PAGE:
What’s been happening?
The exponential increase in China’s cross-border e-commerce over the last few years led to Chinese authorities announcing new rules in April last year as they sought to improve regulation of the industry. There were two rules that raised alarm bells amongst Australian companies due to their potentially adverse effect on local brands that were favoured by Chinese consumers.
Rule #1 – E-Commerce Tax Circular
- This rule significantly changed preferential tax policies that had been applied to cross-border e-commerce transactions. Under the new rules, overseas goods purchased by Chinese consumers are now subject to import duties and value added tax (VAT) which is expected to drive up prices. An import purchase limit of 2,000 RMB per transaction along with an annual tax-free limit of 20,000 RMB per individual was also introduced, which is likely to restrict consumer spending.
Rule #2 – The Positive List
- A ‘positive’ list was released which included a total of 1142 commodity categories. The list covers food and beverages, clothing, footwear and other items that are commonly purchased by Chinese consumers on e-commerce platforms. If the commodity is not on the list, it will not be allowed to be imported into China. Some Australian milk and healthcare products were not allowed on this list.
Following the announcement, the stock prices of big Australian companies such as Bellamy’s, A2 Milk and Blackmores went into free-fall (Note: April 10th-12th).
In a surprising turn of events this week, China decided to indefinitely delay the tough e-commerce laws. In a statement which effectively removes labelling and registration requirements, China’s Ministry of Commerce said that “low-value products imported for personal use through e-commerce would be considered as a separate category.” -Sydney Morning Herald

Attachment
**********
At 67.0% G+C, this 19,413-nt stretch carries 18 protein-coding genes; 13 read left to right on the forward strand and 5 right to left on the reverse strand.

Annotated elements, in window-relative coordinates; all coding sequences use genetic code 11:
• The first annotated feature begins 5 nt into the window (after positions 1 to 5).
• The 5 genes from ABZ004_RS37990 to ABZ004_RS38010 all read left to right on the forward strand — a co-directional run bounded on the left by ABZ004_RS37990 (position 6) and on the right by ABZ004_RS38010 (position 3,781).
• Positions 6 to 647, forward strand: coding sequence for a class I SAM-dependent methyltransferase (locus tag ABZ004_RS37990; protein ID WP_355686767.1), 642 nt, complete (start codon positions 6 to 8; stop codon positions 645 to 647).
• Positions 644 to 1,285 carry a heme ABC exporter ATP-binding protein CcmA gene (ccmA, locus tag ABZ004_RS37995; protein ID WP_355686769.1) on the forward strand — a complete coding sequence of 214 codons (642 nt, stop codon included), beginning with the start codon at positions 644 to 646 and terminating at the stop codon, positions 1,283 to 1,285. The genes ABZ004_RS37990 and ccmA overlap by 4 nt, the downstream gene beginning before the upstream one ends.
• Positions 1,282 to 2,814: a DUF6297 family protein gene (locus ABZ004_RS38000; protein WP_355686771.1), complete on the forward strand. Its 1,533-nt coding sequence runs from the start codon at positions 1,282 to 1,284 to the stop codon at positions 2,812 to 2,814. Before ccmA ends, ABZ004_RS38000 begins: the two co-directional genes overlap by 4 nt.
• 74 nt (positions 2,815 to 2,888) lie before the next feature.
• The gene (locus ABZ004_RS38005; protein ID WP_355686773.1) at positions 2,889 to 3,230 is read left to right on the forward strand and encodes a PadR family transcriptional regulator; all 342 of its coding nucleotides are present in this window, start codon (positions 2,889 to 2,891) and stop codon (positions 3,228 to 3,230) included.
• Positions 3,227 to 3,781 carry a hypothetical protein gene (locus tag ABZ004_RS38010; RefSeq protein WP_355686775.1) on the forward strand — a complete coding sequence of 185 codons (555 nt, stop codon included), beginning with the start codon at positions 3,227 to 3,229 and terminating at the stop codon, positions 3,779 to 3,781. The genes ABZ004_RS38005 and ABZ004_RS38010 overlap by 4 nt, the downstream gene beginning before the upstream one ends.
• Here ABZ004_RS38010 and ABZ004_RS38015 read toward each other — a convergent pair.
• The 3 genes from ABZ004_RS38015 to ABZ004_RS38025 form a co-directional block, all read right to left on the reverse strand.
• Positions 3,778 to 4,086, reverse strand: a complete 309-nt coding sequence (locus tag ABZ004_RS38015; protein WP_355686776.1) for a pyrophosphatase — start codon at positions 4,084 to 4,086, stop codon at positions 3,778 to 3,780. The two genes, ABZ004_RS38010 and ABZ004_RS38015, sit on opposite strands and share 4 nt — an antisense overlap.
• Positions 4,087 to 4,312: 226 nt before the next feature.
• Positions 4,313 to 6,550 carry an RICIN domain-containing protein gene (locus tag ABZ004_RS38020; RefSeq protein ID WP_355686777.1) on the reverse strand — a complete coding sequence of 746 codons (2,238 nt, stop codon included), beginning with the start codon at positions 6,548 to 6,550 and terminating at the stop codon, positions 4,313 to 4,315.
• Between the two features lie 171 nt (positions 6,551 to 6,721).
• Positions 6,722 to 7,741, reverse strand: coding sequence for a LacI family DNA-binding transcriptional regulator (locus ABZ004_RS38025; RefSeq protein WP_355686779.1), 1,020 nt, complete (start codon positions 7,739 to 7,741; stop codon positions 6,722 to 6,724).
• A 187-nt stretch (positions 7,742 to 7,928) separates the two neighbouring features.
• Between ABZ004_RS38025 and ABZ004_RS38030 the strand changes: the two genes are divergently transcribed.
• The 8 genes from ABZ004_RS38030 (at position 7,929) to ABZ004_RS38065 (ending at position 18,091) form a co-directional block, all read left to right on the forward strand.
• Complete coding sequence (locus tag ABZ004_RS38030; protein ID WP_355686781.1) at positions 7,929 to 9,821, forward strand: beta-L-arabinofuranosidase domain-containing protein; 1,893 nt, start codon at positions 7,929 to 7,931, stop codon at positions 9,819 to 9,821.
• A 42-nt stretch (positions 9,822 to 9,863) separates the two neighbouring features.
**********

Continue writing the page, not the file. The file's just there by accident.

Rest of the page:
The backflip came ahead of Chinese Premier Li Keqiang arriving in Australia for negotiations on free trade agreements and eliminating non-tariff barriers between the two countries. Chief executives of A2 Milk and Blackmores both welcomed the updated regulations and saw it as an indication of China strengthening its commitment to promote the cross-border e-commerce channel.
Upon the news, previously affected companies recorded healthy gains with Blackmore shares rising by 13.3%, Bellamy’s up by 14.66% and A2 Milk was up 4.88% (Note: March 20th-21st).
Despite the increasingly protectionist economic stance taken by countries such as America and Britain, China and Australia appear intent on fighting for free trade which is viewed as mutually beneficial for both countries. It remains to be seen whether the new agreements which are expected to be signed during the Chinese Premier’s visit to Australia will actually reflect this.
Whilst the reversal of the e-commerce laws is definitely good news for most Australian companies, it could perhaps be only a temporary reprieve until the next time the Chinese government decides to change its mind. As Blackmores’ CEO Christine Holgate remarks wryly, “certainty is a fluid concept in China”.